Re: Aikido's Attacks -- Reality and Effectiveness
Please address these questions in your responses, and then feel free to add whatever you deem necessary to further the discussion.[/quote]
Addressing these questions in my response and answering them one by one does not make me feel comfortable to formulate my opinion, so I did not do that. It's just that my english is not my mother language, I apologize for that, and I hope that you will understand what I'm trying to say.
My first commentary is: our instructor always repeat to us that Aikido is not a compilation of techniques, but a compilation of principles. Any technique that puts to good use the principles of Aikido is Aikido, even if you won't find it in any Aikido book.
As a result, he often teaches us some techniques of his invention that can help us deal with the thugs roaming our streets. Those techniques are not in any book, but the footwork is here and so are the mahai, the methods for unbalancing our opponent, etc... (my english is failing me a bit here, but I hope that you get the idea).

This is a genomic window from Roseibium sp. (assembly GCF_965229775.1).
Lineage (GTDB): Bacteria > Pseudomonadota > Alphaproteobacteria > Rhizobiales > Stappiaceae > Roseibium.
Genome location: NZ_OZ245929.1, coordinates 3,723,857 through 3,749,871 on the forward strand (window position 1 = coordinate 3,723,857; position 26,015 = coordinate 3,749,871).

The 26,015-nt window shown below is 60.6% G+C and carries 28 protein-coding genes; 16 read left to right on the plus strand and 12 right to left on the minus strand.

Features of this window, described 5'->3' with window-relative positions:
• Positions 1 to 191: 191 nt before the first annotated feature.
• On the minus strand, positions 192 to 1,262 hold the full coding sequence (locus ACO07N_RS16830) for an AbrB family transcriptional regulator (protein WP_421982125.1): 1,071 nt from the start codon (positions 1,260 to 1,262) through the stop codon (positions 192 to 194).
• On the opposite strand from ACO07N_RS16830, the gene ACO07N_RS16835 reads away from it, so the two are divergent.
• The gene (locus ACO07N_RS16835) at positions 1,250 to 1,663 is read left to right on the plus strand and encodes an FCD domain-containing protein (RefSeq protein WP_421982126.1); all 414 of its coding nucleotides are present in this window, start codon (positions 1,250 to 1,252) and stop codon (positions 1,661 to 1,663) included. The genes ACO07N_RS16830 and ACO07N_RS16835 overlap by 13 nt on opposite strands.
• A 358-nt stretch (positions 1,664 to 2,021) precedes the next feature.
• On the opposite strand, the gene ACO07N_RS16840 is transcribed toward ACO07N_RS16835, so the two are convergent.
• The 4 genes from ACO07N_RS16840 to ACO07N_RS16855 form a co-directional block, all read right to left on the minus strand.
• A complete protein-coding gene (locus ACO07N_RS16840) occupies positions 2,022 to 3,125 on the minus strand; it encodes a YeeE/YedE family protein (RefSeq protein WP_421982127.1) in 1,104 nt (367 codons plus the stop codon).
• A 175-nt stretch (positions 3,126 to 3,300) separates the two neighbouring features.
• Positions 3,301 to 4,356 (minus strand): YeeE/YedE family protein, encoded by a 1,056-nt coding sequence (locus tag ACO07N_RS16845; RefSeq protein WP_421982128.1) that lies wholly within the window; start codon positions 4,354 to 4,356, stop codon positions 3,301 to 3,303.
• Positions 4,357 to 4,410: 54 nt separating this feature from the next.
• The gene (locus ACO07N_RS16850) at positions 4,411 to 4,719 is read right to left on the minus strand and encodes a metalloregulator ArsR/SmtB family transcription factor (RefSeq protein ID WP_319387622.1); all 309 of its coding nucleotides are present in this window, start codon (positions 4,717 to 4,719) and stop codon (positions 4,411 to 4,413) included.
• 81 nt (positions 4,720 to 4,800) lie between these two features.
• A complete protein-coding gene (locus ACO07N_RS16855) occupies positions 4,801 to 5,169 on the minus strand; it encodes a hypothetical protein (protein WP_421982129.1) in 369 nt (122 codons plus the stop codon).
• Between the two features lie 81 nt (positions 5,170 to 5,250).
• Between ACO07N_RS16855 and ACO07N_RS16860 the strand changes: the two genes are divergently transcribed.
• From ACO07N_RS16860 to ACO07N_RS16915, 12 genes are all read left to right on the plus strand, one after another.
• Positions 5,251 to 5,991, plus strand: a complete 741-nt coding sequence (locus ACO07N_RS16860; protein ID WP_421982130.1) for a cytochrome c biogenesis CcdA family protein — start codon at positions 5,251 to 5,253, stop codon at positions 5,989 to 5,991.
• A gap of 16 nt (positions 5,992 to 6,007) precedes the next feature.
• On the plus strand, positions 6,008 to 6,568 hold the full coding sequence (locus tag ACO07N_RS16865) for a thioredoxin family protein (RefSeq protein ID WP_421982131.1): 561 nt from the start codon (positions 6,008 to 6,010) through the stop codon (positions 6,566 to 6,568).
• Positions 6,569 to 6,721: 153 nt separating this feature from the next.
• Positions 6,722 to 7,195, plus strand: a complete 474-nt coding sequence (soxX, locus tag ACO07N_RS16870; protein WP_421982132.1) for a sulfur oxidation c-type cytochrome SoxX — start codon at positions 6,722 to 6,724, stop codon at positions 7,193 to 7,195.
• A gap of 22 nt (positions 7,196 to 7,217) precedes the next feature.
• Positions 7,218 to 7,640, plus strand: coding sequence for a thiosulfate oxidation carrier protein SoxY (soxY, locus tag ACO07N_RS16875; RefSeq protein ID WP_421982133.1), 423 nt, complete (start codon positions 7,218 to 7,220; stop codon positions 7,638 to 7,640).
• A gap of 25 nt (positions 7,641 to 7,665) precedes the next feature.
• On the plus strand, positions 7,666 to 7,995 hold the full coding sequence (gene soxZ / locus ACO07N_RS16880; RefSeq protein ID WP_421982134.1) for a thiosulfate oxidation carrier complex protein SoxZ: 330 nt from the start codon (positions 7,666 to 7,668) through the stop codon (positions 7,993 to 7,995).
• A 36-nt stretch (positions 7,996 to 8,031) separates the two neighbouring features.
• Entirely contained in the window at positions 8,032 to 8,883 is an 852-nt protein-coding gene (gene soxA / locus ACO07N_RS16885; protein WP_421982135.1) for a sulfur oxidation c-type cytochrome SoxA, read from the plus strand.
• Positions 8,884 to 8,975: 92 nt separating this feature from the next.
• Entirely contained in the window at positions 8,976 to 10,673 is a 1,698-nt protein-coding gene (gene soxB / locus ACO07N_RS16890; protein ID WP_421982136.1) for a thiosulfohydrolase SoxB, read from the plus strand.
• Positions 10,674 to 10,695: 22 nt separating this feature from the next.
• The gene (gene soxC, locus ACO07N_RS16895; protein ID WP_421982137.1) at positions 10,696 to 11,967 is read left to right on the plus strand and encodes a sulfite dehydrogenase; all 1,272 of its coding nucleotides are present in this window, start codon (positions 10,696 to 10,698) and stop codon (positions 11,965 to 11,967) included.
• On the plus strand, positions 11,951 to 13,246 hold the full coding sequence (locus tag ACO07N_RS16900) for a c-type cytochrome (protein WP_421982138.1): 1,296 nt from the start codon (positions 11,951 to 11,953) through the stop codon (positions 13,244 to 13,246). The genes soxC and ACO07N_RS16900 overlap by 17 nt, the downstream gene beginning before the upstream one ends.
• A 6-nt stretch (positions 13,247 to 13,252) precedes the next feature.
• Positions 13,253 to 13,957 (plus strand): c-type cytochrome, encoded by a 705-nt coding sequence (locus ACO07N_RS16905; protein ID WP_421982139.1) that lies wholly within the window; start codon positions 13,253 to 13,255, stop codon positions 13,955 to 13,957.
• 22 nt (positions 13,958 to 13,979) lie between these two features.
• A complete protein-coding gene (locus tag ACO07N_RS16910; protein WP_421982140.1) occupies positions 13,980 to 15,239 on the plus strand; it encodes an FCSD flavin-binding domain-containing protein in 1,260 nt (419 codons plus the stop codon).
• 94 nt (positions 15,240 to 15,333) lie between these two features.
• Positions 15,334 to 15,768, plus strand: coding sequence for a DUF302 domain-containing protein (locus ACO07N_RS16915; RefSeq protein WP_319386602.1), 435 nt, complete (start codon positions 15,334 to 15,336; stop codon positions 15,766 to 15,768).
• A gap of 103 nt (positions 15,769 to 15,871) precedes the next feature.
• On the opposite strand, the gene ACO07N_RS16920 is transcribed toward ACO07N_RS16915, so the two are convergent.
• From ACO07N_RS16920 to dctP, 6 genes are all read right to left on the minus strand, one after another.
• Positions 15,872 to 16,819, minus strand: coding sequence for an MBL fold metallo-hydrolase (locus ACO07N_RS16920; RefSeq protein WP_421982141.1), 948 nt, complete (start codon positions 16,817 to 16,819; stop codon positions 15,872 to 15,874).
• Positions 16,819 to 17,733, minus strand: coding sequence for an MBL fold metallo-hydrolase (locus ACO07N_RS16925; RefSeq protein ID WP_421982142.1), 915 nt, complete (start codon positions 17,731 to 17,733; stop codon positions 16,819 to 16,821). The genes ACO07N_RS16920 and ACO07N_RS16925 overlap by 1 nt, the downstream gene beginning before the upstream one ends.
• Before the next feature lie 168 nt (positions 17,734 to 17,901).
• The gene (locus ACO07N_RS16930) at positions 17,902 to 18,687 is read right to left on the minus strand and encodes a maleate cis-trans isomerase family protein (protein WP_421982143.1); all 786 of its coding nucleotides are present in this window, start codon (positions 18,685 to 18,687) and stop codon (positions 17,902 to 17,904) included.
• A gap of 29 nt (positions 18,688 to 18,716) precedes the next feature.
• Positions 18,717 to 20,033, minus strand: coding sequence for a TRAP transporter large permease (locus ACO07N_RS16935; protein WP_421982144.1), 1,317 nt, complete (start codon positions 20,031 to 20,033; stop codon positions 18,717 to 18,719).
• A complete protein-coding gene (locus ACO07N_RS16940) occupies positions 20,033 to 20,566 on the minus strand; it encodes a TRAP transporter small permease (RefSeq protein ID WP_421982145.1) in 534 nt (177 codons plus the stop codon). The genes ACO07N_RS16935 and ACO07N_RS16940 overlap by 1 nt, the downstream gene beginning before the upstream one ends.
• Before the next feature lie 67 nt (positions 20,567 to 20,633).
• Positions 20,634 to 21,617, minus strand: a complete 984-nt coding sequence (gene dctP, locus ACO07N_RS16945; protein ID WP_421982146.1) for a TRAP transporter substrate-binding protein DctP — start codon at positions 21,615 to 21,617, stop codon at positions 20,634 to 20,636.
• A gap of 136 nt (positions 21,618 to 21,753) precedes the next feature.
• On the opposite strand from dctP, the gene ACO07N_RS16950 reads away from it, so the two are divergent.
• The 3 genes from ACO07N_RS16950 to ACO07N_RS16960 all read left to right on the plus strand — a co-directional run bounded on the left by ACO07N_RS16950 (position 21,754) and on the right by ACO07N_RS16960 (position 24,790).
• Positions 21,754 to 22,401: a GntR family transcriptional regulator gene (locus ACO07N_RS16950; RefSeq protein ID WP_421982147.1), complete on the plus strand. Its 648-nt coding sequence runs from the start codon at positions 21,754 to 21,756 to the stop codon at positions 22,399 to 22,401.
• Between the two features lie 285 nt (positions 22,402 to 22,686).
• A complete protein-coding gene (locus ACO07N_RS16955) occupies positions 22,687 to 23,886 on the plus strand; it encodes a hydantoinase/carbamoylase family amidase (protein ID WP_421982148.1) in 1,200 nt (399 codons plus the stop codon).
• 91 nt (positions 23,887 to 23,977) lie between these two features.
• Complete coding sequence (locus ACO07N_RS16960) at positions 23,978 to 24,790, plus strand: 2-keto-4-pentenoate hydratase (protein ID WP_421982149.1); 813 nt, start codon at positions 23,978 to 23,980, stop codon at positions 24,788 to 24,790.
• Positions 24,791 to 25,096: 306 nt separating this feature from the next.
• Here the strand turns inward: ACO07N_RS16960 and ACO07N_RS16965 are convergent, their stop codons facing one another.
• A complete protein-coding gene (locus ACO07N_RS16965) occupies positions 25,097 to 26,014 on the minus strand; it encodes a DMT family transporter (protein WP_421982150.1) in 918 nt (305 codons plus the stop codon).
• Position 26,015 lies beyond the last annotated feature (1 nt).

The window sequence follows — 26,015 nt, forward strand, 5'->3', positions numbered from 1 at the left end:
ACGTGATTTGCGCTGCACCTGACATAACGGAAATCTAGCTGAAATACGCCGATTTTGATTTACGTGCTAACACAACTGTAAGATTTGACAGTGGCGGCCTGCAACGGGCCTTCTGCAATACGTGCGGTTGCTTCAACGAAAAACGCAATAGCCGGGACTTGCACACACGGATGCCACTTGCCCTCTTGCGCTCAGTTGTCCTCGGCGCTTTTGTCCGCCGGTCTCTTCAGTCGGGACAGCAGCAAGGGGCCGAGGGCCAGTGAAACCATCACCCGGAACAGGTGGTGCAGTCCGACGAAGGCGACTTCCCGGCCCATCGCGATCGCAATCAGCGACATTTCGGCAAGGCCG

A few students training with us have reported fending off unexpected attacks on the street. They did not always use the traditional techniques that we need to learn for the exams, but they used footwork, mahai, unbalancing techniques, etc...
Ok, nowadays, nobody will attack you by grabbing your hands from behind, but we still enjoy practicing defenses from those attacks, not only because we need them for the exam, but just because of the fun. Same thing for suware waza, it's fun and it's good workout for your legs.
And finally, concerning the good old shomen uchi, in my country, people still like to come at you with the intent of breaking a bottle on top of your head. The weapon may not be a sword, but the movement and the momentum are the same, and can be dealt with the same way.
If my explanation is missing something, tell me, I will try to formulate better.